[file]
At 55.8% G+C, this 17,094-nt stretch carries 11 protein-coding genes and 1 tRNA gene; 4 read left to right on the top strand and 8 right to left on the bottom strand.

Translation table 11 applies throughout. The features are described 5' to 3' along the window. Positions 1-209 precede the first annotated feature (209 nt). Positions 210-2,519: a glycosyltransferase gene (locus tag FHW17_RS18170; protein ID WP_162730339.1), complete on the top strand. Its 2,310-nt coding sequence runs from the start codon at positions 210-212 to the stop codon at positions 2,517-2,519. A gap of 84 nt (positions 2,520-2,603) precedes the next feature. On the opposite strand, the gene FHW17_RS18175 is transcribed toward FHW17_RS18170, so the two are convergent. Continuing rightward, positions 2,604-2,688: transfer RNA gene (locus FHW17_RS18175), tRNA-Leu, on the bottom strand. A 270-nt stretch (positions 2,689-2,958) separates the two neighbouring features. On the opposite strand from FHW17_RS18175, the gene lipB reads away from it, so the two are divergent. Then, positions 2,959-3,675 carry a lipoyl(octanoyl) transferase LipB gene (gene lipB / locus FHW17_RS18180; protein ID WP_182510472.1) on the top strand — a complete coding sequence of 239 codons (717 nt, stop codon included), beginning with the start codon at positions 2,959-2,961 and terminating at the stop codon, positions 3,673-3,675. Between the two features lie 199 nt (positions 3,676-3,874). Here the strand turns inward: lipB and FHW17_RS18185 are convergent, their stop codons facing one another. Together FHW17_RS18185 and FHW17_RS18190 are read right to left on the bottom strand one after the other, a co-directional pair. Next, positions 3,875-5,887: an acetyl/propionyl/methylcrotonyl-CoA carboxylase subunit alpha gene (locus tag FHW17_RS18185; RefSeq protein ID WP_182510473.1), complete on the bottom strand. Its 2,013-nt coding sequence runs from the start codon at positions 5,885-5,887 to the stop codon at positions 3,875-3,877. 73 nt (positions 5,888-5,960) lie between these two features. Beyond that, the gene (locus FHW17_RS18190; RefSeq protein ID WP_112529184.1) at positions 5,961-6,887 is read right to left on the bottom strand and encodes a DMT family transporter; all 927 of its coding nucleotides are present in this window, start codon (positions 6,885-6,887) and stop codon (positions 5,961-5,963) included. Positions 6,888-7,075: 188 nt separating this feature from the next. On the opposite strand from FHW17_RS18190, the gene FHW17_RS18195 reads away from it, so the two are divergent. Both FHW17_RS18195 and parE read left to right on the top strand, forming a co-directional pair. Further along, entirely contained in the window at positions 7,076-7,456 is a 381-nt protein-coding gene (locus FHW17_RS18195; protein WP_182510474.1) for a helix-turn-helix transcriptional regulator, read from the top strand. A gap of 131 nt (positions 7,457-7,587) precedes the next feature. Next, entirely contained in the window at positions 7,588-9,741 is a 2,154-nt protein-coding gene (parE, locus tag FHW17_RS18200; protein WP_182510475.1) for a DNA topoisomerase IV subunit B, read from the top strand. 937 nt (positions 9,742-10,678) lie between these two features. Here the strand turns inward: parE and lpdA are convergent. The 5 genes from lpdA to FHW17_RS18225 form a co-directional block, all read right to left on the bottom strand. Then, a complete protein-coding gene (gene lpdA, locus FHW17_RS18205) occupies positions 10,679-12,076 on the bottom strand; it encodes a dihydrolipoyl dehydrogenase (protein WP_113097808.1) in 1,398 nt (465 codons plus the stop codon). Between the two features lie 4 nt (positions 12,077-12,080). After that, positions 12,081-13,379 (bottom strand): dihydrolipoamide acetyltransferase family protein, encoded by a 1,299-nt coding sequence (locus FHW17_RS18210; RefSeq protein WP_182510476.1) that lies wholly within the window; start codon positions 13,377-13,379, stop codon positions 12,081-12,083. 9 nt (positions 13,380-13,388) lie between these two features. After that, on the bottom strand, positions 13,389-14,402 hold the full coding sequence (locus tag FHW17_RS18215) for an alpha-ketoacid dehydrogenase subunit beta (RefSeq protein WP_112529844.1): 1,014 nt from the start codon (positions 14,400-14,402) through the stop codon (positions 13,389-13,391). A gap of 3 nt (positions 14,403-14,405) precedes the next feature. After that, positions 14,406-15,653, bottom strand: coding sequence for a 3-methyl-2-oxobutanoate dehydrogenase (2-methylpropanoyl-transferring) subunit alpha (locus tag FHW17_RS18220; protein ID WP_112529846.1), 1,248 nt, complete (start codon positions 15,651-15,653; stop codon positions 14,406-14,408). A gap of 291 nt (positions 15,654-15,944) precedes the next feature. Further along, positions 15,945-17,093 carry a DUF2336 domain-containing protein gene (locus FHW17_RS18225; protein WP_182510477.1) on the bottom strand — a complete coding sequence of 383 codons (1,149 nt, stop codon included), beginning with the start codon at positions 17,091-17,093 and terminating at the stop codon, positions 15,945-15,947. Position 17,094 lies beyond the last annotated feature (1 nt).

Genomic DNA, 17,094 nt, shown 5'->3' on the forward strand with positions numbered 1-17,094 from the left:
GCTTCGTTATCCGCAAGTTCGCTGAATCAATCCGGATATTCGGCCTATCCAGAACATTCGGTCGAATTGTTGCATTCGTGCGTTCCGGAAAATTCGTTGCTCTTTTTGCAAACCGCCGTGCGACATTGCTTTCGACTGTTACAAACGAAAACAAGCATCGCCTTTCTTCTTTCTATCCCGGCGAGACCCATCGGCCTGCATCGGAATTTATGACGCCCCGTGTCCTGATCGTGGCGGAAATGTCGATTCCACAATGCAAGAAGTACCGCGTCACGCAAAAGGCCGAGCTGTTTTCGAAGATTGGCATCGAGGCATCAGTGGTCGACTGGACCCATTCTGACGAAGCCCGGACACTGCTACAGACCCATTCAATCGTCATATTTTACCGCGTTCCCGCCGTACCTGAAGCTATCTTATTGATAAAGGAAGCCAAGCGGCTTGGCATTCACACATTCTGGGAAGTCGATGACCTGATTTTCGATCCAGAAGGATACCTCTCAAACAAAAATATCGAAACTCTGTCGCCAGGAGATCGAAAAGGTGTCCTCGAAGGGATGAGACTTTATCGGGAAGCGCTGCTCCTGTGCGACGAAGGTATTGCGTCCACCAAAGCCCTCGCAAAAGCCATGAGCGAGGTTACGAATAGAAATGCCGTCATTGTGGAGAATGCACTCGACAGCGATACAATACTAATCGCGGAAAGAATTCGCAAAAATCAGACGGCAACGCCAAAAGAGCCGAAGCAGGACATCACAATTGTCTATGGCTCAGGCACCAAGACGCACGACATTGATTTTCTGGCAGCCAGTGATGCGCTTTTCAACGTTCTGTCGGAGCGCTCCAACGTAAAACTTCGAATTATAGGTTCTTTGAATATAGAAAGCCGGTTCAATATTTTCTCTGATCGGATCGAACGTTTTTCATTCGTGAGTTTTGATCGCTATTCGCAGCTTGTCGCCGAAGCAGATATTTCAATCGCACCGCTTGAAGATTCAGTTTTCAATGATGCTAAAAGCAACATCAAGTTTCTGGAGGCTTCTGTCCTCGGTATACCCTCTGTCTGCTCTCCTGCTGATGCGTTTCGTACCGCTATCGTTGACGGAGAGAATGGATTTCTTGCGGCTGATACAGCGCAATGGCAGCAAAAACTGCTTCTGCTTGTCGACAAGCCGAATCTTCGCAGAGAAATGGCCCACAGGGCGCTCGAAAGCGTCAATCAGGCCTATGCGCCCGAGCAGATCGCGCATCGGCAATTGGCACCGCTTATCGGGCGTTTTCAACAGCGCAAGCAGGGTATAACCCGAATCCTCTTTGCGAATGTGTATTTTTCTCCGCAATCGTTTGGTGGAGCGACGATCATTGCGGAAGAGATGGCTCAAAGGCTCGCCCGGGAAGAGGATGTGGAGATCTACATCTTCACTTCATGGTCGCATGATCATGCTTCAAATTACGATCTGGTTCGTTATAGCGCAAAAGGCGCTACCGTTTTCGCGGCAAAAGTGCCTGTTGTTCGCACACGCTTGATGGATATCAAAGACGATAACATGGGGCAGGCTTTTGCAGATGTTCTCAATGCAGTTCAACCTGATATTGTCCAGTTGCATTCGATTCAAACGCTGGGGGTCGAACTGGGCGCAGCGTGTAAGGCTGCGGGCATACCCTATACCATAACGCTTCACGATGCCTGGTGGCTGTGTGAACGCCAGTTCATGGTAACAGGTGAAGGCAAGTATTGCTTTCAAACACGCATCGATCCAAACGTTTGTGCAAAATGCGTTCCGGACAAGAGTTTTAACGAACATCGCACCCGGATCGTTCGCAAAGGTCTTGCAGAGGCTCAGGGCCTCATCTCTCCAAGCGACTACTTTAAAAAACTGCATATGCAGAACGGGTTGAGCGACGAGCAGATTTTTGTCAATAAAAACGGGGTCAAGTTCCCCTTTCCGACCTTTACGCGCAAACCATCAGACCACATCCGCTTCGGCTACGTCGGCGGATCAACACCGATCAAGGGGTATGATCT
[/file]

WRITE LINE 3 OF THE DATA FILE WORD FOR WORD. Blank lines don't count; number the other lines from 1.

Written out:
Genomic DNA, 17,094 nt, shown 5'->3' on the forward strand with positions numbered 1-17,094 from the left: